Allen had won in a landslide on a promise to abolish parole. With some Democrats bent on resisting that mandate, Allen fanned public support with hearings around the state.
“We had rape victims who came and testified [about] how they had been raped by a previously convicted rapist and they were out on parole,” said Jerry Kilgore, Allen’s secretary of public safety.
Some Democrats warned that ending parole would require an enormous prison expansion that would cut into education and other needs. Indeed, hundreds of millions were poured into prisons, but the inmate population never soared as projected.
“We have a lower crime rate now, and we’ve got one [prison] sitting empty in Grayson County,” said Kilgore, who later served as state attorney general.
Skeptics say crime fell in response to national trends, not because criminals were deterred by tougher sentences.
Allen had some substantial setbacks as his term went on, failing to win a $2.1 billion tax cut and falling short of capturing the House and Senate for the GOP after that. By toning down his rhetoric and adopting more conciliatory tactics, Atkinson said, Allen still managed to prod legislators into adopting plans for rigorous school testing, economic development, and parental notification for minors seeking abortions.
“I think that he did retract his talons a bit,” said Ward Armstrong, a former Democratic delegate from Southside. “But on a scale of one to 10, he went from a 12 to an 11.”
Kaine came into office in 2006 with a less confrontational style but plans of his own, most notably to fix the state’s crumbling highways, bridges and roads.
Over the next four years, Kaine was able to boost funding for pre-kindergarten programs and teachers’ salaries, cleaning up the Chesapeake Bay, preserving vast tracts of open space and implementing “smart growth” land-use policies.
Kaine was universally praised for a sensitive and commanding response to the 2007 shootings at Virginia Tech. He returned from a trade mission to Japan and quickly gathered highly regarded experts to lead an inquiry. After the panel reached its conclusions, Kaine was able to get sweeping mental-health reforms passed in the General Assembly.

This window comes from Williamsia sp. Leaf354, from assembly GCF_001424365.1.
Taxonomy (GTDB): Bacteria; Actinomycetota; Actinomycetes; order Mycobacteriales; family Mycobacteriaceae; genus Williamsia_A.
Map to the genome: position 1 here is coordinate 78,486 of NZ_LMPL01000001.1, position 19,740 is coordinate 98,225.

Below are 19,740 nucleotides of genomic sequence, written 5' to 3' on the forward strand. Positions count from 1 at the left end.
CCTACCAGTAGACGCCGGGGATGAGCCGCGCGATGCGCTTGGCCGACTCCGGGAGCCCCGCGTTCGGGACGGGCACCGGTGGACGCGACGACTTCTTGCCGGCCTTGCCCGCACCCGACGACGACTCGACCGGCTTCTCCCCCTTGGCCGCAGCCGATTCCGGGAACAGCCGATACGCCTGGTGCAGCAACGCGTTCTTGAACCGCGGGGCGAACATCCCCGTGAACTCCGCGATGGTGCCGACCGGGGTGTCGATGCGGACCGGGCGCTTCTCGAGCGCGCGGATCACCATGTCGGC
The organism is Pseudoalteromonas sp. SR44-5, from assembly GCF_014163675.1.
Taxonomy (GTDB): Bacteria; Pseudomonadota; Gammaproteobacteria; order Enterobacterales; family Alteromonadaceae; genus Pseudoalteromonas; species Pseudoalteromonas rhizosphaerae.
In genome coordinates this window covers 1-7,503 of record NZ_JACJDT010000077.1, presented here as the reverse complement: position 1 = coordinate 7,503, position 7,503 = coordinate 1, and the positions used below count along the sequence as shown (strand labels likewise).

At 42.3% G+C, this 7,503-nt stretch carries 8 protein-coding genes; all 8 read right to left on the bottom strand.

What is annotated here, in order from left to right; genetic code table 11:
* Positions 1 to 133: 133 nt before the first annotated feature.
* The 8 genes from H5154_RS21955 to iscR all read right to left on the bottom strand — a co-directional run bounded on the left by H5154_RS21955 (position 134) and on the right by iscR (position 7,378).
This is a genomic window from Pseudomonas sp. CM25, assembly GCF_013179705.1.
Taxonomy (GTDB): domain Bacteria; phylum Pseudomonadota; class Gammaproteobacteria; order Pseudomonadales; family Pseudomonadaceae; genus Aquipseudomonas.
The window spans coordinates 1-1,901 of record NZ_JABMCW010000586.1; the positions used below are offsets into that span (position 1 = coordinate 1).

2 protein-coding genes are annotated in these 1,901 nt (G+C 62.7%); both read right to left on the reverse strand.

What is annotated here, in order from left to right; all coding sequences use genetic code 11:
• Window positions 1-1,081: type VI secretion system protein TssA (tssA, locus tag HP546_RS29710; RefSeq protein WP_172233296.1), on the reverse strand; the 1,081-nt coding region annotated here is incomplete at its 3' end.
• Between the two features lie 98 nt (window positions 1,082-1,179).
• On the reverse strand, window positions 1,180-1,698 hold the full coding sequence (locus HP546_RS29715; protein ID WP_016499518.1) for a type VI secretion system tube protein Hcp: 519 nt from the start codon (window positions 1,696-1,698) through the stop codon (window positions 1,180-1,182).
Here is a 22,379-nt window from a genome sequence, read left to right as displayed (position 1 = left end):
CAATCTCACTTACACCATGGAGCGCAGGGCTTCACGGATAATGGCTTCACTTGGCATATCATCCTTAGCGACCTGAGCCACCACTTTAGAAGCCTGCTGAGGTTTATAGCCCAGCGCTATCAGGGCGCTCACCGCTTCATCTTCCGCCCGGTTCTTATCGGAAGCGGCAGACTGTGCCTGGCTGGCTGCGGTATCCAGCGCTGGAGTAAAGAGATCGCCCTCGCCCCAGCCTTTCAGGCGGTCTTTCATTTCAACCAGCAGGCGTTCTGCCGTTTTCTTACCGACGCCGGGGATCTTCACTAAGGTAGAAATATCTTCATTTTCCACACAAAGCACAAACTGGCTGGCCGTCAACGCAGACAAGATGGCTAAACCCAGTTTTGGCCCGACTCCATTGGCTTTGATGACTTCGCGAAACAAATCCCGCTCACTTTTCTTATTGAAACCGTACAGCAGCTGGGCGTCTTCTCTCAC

But Kaine’s transportation plan and many of the initiatives he’d run on were in tatters, victims of the economic meltdown, a poisoned political climate or both.
Like Allen, Kaine took office with the General Assembly in the hands of political foes. Also like Allen, Kaine saw his party gain power midway into his term, with Democrats winning a slim majority in the Senate.
GOP legislators were especially balky under Kaine because they’d felt burned by his predecessor, now-Sen. Mark Warner (D), who’d talked them into a tax hike, said George Mason University professor Mark J. Rozell.
Republicans said Kaine was simply a bad salesman. House Speaker William J. Howell (R-Stafford) recalled a flop of a special session that Kaine had called for transportation.
“They plopped some ideas on our desks, and we rejected them and went home,” he said. “It was a sort of, ‘Here it is.’ No salesmanship involved.”
Armstrong blamed recalcitrant Republicans.
“I can’t tell you how many meetings we had [with GOP leaders],” Armstrong said. “Tim would start off laying out the case, ‘Guys, we’ve got to do something to fix transportation. . . . What do you want to do?’ There were these profound periods of just total silence.”
Republicans also criticized Kaine for premising his last budget on a tax hike — it failed to win a single vote — and for moonlighting in his final year as Democratic National Committee chairman. Kaine was out of state on DNC business half of the days in June 2009, The Washington Post reported at the time.
Kaine’s biggest challenge was the economic crisis that hit the nation in late 2008, and perhaps his greatest success was keeping the state running despite it. Unable to raise taxes and required by law to balance the budget, he was forced to make unpopular cuts that led to such things as shuttered highway rest stops and higher public university tuition.
Yet he managed to leave office with a 60 percent approval rating. (Allen’s was 68 percent as he departed.)
“The hardest thing he had to do was make those cuts and still keep government rolling,” said Senate Minority Leader Richard L. Saslaw (D-Fairfax).
The recession nevertheless handed Kaine the opportunity to run for Senate now as a fiscal hawk, playing up the $5 billion he cut from the budget while preserving pre-K funding and setting aside nearly 400,000 acres of open space.
“I think he protected education and the things that were top priorities,” said H. Benson Dendy III, a Richmond lobbyist. “You don’t always win, but I think he’s to be commended for making such a strong effort.”